time to be present at key political and global health events, as well as
his efforts to understand issues from the ground, such as his trip to
Yemen.

The large amount of travel, however, has raised questions on how he is able
to follow through on early promises to engage more with staff. And with him
moving so much, has he had time to sit down and assess the issues within
his own institution?

Devex reached out to the staff association in Geneva, but only a
spokesperson replied, requesting that interviews go through official
channels. Fisseha, however, believes Tedros has followed on his promises.

“He works round the clock. You see him, when he attends a meeting in D.C.
or New York or G-20, he goes in, he goes for a day or two, and then he
flies out straight from the airport to the [WHO] office [and then] doesn’t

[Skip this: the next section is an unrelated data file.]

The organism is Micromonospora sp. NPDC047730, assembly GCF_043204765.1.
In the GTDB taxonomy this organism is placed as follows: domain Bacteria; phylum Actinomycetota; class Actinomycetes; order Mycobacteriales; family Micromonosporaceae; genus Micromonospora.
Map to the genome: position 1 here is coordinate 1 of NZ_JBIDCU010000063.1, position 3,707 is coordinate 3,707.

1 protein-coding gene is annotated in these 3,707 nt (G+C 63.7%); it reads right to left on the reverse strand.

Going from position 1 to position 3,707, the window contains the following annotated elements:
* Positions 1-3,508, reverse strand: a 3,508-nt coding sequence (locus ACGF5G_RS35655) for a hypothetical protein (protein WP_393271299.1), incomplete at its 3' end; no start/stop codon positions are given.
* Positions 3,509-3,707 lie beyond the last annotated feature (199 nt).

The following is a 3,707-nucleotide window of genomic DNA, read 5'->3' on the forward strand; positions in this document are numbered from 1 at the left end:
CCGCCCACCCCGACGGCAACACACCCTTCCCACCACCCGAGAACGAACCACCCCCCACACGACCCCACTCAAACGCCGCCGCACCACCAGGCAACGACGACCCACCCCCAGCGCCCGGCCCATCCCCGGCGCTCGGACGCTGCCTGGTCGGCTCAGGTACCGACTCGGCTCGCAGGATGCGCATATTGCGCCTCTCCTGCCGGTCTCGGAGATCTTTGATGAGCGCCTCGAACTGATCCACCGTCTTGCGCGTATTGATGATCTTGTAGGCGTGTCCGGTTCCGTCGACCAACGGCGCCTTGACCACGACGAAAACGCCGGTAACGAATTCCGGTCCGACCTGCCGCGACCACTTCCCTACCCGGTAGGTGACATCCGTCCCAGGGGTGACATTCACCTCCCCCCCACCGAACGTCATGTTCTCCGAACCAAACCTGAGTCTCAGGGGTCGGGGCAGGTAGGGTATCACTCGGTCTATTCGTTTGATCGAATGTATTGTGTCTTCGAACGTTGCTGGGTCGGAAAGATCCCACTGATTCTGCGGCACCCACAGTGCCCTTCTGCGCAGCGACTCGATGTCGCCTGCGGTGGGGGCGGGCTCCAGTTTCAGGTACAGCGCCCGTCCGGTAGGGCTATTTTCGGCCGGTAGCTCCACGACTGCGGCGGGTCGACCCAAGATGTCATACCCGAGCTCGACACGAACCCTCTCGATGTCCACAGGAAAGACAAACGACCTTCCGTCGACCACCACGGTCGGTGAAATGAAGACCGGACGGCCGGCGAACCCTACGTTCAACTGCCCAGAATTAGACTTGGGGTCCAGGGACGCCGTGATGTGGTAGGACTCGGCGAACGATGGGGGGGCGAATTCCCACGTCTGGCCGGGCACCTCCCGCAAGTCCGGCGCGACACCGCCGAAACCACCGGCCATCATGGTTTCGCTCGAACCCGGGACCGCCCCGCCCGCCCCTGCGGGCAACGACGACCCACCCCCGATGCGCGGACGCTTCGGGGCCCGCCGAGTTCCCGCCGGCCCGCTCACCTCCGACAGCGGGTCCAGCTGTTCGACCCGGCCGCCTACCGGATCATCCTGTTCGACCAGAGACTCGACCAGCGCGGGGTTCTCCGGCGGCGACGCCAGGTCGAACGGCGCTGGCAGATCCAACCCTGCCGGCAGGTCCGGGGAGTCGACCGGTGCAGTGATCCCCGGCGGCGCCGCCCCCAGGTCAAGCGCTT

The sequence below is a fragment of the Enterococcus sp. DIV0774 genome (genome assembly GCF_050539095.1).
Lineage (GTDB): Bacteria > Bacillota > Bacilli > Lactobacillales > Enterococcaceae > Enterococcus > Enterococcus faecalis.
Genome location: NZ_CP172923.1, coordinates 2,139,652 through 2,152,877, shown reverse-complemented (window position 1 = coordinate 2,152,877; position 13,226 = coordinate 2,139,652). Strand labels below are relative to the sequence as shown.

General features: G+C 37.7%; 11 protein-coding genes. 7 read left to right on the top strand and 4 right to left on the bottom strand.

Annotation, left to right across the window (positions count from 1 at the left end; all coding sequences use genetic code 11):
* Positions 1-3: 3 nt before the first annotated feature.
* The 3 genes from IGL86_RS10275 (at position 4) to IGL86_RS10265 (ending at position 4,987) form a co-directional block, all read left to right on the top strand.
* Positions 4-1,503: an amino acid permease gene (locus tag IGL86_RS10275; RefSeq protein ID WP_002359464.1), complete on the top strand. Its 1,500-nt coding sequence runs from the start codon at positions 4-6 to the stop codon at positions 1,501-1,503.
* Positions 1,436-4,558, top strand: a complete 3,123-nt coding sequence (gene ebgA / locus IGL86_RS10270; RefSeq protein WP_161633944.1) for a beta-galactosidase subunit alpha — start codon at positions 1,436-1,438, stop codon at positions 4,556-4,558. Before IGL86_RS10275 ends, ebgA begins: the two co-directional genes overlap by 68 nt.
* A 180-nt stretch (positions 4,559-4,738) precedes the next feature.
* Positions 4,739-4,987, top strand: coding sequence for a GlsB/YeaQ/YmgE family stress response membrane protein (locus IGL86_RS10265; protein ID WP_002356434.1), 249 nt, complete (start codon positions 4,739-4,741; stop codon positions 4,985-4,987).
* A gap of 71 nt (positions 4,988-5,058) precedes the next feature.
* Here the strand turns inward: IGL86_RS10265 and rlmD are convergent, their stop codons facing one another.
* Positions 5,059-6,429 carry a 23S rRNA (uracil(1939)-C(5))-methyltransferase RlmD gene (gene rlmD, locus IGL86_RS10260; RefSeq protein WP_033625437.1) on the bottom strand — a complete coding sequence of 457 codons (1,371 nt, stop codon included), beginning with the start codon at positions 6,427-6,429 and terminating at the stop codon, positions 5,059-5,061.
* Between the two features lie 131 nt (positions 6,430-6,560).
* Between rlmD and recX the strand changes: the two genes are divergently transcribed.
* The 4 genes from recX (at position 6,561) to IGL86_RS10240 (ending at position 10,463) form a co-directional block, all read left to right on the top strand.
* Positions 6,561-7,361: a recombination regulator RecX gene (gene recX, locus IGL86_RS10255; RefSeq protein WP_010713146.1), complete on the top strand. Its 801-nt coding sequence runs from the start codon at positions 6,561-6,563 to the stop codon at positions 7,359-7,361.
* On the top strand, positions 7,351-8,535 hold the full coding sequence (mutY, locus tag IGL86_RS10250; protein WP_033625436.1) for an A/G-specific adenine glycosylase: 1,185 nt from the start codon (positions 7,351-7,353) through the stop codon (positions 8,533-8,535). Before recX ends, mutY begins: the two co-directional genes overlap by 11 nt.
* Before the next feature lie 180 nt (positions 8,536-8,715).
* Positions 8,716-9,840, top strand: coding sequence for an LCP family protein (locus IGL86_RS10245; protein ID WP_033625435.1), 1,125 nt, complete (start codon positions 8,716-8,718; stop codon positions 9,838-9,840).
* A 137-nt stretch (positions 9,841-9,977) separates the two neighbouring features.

leave until 8 p.m.” she said. “He’s like a locomotive that just doesn’t
slow down. [But] we want him to slow down so he can serve much longer.”

Tedros has implemented his open-door policy to staff every Thursday, and
initiates meetings with staff, including the staff association and
directors at WHO, the senior adviser said.

“He eats in the cafeteria with staff [and] walks with them through the
hallways. He doesn’t use the special entrance designated for the
director-general in the back. He understands WHO’s most valued assets [are]
the staff,” she added.

But Tedros’ presence does not seem to penetrate across the organization
just yet. The perception by some staff is that he travels a lot, and when
he is in Geneva, he’s mostly engaged in meetings with high-level officials.

“In my view, some proactive ‘outreach’ on the part of the
director-general’s office would be helpful as most people are, like myself,
too apprehensive about going up to someone as high up as the DG …
especially after the more top-down organizational culture of the past few